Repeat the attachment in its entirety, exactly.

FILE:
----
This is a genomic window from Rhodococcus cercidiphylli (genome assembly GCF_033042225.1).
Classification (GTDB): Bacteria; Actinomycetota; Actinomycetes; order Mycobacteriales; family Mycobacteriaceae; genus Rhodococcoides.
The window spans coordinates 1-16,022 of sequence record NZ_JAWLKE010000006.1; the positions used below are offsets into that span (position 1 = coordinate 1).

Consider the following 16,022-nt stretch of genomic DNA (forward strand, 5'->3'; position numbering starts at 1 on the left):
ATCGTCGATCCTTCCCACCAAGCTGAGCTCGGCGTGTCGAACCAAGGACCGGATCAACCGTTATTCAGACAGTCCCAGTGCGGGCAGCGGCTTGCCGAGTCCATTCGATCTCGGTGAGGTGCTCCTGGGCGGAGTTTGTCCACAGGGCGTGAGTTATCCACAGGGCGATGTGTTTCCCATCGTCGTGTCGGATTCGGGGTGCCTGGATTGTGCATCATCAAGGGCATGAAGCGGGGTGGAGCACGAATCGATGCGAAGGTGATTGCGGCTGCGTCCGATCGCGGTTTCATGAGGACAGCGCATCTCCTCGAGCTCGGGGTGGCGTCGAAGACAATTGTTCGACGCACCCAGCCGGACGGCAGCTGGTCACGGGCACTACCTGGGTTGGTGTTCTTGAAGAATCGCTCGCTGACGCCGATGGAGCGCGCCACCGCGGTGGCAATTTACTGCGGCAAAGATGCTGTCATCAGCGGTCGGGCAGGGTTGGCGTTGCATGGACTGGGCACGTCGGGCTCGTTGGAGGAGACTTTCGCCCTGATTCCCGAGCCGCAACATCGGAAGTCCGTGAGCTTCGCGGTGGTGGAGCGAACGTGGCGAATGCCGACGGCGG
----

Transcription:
This is a genomic window from Rhodococcus cercidiphylli (genome assembly GCF_033042225.1).
Classification (GTDB): Bacteria; Actinomycetota; Actinomycetes; order Mycobacteriales; family Mycobacteriaceae; genus Rhodococcoides.
The window spans coordinates 1-16,022 of sequence record NZ_JAWLKE010000006.1; the positions used below are offsets into that span (position 1 = coordinate 1).

Consider the following 16,022-nt stretch of genomic DNA (forward strand, 5'->3'; position numbering starts at 1 on the left):
ATCGTCGATCCTTCCCACCAAGCTGAGCTCGGCGTGTCGAACCAAGGACCGGATCAACCGTTATTCAGACAGTCCCAGTGCGGGCAGCGGCTTGCCGAGTCCATTCGATCTCGGTGAGGTGCTCCTGGGCGGAGTTTGTCCACAGGGCGTGAGTTATCCACAGGGCGATGTGTTTCCCATCGTCGTGTCGGATTCGGGGTGCCTGGATTGTGCATCATCAAGGGCATGAAGCGGGGTGGAGCACGAATCGATGCGAAGGTGATTGCGGCTGCGTCCGATCGCGGTTTCATGAGGACAGCGCATCTCCTCGAGCTCGGGGTGGCGTCGAAGACAATTGTTCGACGCACCCAGCCGGACGGCAGCTGGTCACGGGCACTACCTGGGTTGGTGTTCTTGAAGAATCGCTCGCTGACGCCGATGGAGCGCGCCACCGCGGTGGCAATTTACTGCGGCAAAGATGCTGTCATCAGCGGTCGGGCAGGGTTGGCGTTGCATGGACTGGGCACGTCGGGCTCGTTGGAGGAGACTTTCGCCCTGATTCCCGAGCCGCAACATCGGAAGTCCGTGAGCTTCGCGGTGGTGGAGCGAACGTGGCGAATGCCGACGGCGG